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Original plays showcased at Weathervane’s 8x10 TheatreFest

8/29/2013 - West Side Leader
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By David Ritchey

Shown from left from Weathervane Playhouse’s “Doubles Troubles” are: (back row) Andrew Alderson (Jack), Eileen Moushey (Marion) and director Ian Haberman; and (front row) Tom Stephan (Ralph) and playwright Roos Tandowsky.
Photo courtesy of Weathervane Playhouse
MERRIMAN VALLEY — Original plays, limited to 10 minutes of performance time, offer a challenge to playwrights. Weathervane Playhouse’s third annual 8x10 TheatreFest featured eight, 10-minute plays Aug. 16-18.

The first-place play as voted by the judges was “Bad Thing,” by Mark Cornell, of Chapel Hill, N.C. In the past year, Cornell has had 14 new plays premiere around the country. Mary Mahoney directed “Bad Thing” and Scott Davis and Matthew King played the two roles in the play. The story deals with the brothers driving to a doctor’s office. One brother is severely mentally disabled and the second brother is ill. The story deals with how each brother depends on the other.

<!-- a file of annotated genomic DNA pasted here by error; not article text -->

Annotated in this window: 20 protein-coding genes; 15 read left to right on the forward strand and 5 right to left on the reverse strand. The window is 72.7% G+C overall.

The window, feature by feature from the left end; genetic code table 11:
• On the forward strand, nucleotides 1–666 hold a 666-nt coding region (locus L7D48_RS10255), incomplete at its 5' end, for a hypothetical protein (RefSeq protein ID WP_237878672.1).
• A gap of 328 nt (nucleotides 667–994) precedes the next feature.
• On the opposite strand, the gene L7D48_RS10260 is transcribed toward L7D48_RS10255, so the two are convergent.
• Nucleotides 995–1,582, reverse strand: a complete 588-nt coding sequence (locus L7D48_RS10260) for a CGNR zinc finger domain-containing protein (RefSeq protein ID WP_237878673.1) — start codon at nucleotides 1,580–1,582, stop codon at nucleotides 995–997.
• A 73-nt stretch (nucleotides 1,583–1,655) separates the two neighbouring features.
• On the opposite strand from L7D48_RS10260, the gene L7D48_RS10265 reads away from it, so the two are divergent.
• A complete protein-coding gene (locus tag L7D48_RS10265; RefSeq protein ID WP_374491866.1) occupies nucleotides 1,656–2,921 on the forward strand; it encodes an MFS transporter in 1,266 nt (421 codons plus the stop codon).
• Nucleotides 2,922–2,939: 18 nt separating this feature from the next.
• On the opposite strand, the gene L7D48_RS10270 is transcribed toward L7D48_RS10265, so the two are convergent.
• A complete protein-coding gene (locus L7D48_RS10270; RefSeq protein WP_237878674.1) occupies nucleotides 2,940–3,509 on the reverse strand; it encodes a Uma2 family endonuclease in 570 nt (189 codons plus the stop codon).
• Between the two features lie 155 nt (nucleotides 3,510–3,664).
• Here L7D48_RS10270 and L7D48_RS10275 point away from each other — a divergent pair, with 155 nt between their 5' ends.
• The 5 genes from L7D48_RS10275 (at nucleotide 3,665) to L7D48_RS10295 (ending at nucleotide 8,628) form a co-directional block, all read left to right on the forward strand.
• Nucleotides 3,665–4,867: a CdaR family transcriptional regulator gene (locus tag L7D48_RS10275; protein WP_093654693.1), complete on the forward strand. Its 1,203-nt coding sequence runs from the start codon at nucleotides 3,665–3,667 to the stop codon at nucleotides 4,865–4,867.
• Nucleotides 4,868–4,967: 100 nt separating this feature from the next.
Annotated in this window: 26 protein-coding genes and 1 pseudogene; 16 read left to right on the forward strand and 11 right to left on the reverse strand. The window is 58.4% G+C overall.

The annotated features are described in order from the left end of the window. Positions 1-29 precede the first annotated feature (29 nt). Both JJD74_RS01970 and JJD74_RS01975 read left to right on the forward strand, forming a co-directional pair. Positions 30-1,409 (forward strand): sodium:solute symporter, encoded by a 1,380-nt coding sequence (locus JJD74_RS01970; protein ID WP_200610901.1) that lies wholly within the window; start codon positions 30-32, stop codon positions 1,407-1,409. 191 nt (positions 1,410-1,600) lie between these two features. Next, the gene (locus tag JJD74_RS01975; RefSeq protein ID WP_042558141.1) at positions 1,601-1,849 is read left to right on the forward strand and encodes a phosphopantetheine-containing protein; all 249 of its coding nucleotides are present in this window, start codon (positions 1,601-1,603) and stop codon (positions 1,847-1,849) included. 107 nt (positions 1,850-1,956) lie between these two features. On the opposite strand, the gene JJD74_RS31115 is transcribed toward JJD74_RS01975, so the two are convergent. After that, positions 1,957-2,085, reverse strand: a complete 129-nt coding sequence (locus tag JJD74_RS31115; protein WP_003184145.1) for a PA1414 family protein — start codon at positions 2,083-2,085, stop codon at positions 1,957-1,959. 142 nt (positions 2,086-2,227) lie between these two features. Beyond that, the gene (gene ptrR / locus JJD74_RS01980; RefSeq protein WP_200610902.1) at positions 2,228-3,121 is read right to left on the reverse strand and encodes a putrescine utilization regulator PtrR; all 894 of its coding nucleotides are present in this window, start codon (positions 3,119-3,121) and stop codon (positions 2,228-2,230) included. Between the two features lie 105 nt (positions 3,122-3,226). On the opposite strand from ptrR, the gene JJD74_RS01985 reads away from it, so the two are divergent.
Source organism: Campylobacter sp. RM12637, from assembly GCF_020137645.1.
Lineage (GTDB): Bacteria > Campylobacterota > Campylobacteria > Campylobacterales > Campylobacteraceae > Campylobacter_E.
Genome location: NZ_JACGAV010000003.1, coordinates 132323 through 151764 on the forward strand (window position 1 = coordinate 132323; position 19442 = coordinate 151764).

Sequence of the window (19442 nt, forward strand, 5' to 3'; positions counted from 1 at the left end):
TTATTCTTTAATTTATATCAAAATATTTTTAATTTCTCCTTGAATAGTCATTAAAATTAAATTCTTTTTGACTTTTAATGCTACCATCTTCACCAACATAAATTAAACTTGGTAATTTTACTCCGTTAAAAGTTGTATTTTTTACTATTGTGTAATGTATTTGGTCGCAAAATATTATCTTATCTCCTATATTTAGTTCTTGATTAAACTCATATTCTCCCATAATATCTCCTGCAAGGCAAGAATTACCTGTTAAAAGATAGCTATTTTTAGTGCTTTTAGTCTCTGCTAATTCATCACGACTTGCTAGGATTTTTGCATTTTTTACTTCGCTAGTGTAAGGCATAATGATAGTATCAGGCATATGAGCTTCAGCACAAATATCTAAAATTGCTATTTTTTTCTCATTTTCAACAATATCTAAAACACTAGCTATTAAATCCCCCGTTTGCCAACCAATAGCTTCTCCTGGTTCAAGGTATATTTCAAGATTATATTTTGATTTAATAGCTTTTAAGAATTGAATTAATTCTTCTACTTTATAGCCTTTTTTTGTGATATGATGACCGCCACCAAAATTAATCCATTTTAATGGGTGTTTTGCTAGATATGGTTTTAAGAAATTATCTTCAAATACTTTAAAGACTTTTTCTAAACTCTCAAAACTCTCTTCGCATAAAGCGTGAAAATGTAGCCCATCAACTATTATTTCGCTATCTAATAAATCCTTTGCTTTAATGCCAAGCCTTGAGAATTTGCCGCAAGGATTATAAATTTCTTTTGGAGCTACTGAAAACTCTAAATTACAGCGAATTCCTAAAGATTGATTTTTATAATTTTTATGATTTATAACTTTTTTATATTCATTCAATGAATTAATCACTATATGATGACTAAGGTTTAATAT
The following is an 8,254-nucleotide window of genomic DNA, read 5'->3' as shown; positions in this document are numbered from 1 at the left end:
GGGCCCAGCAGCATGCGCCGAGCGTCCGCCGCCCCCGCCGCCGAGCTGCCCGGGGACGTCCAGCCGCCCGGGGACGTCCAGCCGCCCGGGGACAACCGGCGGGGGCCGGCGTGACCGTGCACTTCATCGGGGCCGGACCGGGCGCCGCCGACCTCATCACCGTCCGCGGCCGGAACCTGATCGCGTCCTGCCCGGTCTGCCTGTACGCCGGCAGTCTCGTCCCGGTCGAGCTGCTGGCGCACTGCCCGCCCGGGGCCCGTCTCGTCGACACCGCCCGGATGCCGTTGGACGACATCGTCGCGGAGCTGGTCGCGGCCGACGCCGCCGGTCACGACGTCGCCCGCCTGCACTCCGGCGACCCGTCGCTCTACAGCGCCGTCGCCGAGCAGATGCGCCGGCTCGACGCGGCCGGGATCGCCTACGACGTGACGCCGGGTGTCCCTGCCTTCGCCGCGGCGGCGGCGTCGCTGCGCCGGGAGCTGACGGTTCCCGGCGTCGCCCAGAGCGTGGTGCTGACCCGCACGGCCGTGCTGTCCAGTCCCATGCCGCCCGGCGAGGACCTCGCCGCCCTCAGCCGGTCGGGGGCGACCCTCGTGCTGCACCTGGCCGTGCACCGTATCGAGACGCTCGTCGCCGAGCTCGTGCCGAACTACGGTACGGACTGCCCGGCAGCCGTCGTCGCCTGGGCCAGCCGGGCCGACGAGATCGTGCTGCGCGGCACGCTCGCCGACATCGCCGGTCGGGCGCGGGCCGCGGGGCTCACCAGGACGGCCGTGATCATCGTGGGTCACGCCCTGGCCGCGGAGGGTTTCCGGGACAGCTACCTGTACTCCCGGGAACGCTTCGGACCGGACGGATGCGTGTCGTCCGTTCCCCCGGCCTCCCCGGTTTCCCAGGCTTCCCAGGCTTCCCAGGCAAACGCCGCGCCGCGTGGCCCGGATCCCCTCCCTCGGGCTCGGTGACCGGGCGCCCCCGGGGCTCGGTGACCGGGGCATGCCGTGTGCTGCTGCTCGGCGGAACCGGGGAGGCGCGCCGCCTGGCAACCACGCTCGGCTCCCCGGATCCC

The second-place script and the winner of the audience-favorite award was “Doubles Troubles.” Ian Haberman directed this short comedy by Ross Tandowsky, of California. The story concerns Marion (Eileen Moushey) and Ralph (Tom Stephan), who are asleep until Marion is awakened by a noise downstairs. Ralph can’t decide on the best way to protect himself and to get rid of the burglar. Marion has left the telephone downstairs, and they can’t dial 9-1-1. So, with a tennis racket in hand, Ralph finally gets out of the bedroom to do battle with the bad guy in the kitchen. The laughter is almost nonstop. “Doubles Troubles” has the structure of a situation comedy.

Playwrights submitted almost 200 plays for the competition. Once again Moushey served as chair of the competition. The scripts were divided among nine judges who narrowed the field to eight plays. 

The eight plays were judged in performance by Weathervane Executive Director John Hedges; Russ Musarra, a retired critic for the Akron Beacon Journal; Bill O’Connor, retired movie critic for the Akron Beacon Journal; and myself.

David Ritchey has a Ph.D. in communications and is a professor of communications at The University of Akron. He is a member of the American Theatre Critics Association.

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